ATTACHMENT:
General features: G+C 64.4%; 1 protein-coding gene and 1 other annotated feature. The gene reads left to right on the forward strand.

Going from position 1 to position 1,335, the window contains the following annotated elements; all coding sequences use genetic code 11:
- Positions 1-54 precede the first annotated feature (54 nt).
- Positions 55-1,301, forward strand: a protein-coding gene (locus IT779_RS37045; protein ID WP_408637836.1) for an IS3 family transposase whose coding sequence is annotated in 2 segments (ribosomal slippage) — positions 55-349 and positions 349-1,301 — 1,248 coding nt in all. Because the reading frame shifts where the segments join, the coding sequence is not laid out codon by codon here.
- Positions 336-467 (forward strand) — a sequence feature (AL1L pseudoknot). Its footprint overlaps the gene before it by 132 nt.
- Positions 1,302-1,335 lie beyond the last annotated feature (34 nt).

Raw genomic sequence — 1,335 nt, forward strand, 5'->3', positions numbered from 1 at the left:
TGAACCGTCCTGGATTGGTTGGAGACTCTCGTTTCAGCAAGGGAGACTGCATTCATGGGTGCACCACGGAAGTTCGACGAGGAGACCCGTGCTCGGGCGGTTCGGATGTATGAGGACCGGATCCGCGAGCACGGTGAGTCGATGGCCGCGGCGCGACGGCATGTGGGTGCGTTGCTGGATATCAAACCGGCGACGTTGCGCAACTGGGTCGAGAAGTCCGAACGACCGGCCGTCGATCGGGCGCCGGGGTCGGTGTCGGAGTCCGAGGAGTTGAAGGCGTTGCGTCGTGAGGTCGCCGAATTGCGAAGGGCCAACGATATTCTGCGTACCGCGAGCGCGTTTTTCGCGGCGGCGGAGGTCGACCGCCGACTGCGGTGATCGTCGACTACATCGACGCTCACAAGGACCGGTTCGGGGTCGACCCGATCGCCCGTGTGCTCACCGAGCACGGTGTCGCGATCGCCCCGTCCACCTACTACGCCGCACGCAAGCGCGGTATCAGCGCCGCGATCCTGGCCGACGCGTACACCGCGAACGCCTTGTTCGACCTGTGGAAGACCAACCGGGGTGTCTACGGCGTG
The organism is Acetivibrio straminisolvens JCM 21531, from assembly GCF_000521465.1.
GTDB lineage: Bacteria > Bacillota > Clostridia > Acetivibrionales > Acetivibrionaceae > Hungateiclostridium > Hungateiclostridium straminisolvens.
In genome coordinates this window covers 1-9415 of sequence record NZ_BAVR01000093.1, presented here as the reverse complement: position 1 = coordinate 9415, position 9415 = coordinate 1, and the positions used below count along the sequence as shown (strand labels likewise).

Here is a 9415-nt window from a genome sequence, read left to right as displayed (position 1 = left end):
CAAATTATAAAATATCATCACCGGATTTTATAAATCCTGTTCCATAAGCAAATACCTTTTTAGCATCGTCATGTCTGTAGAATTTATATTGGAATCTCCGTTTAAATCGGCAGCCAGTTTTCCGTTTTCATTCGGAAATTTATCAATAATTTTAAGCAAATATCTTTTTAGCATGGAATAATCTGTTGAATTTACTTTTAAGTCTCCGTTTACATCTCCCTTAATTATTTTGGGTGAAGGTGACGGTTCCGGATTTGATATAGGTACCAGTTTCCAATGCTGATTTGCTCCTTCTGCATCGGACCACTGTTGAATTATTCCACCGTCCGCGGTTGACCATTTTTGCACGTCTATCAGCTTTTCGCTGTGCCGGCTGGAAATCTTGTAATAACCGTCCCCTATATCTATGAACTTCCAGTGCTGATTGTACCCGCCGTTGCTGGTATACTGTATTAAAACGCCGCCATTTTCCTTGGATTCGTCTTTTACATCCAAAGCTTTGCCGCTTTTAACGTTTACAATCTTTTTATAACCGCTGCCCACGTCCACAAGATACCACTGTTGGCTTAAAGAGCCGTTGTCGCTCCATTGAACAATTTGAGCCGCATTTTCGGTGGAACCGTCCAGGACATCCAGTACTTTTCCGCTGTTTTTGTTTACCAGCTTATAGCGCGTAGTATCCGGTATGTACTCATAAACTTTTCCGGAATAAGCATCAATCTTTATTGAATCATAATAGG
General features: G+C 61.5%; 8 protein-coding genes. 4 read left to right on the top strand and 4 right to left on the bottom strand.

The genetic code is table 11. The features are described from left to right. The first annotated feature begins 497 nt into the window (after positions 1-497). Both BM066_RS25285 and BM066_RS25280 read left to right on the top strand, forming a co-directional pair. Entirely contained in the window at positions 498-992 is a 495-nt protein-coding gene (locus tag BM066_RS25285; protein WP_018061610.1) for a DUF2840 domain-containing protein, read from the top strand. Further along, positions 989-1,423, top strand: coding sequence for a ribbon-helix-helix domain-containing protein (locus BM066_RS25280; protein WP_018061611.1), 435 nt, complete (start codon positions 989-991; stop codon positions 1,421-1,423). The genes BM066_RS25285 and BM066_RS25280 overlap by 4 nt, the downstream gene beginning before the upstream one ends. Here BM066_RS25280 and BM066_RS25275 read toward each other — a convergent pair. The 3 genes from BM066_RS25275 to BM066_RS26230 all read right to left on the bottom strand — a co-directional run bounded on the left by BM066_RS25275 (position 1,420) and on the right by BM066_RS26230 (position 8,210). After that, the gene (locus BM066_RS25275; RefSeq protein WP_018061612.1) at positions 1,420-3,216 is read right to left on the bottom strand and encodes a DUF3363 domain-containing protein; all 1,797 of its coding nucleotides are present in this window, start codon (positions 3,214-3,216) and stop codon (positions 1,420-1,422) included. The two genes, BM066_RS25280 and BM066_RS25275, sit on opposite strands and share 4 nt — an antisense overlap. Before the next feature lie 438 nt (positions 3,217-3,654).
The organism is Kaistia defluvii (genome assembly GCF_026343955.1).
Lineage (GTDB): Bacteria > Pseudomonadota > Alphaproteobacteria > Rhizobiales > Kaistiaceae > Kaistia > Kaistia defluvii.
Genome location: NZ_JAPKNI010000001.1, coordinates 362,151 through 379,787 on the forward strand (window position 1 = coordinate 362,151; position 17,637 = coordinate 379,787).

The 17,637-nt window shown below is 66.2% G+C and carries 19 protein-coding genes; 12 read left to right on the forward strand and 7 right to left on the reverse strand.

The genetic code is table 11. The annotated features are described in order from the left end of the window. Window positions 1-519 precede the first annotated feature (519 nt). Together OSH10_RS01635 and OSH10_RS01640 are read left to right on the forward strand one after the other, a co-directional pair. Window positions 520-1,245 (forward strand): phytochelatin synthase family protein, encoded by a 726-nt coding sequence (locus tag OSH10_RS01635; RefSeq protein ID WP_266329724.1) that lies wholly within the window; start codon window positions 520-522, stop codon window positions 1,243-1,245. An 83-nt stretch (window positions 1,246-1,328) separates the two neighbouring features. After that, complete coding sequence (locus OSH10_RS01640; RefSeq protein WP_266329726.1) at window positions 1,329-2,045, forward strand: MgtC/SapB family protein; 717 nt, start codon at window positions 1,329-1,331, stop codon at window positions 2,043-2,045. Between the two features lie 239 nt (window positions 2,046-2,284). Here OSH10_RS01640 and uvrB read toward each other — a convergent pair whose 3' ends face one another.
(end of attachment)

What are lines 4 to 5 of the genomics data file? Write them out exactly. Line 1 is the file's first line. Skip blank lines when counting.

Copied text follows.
- Positions 55-1,301, forward strand: a protein-coding gene (locus IT779_RS37045; protein ID WP_408637836.1) for an IS3 family transposase whose coding sequence is annotated in 2 segments (ribosomal slippage) — positions 55-349 and positions 349-1,301 — 1,248 coding nt in all. Because the reading frame shifts where the segments join, the coding sequence is not laid out codon by codon here.
- Positions 336-467 (forward strand) — a sequence feature (AL1L pseudoknot). Its footprint overlaps the gene before it by 132 nt.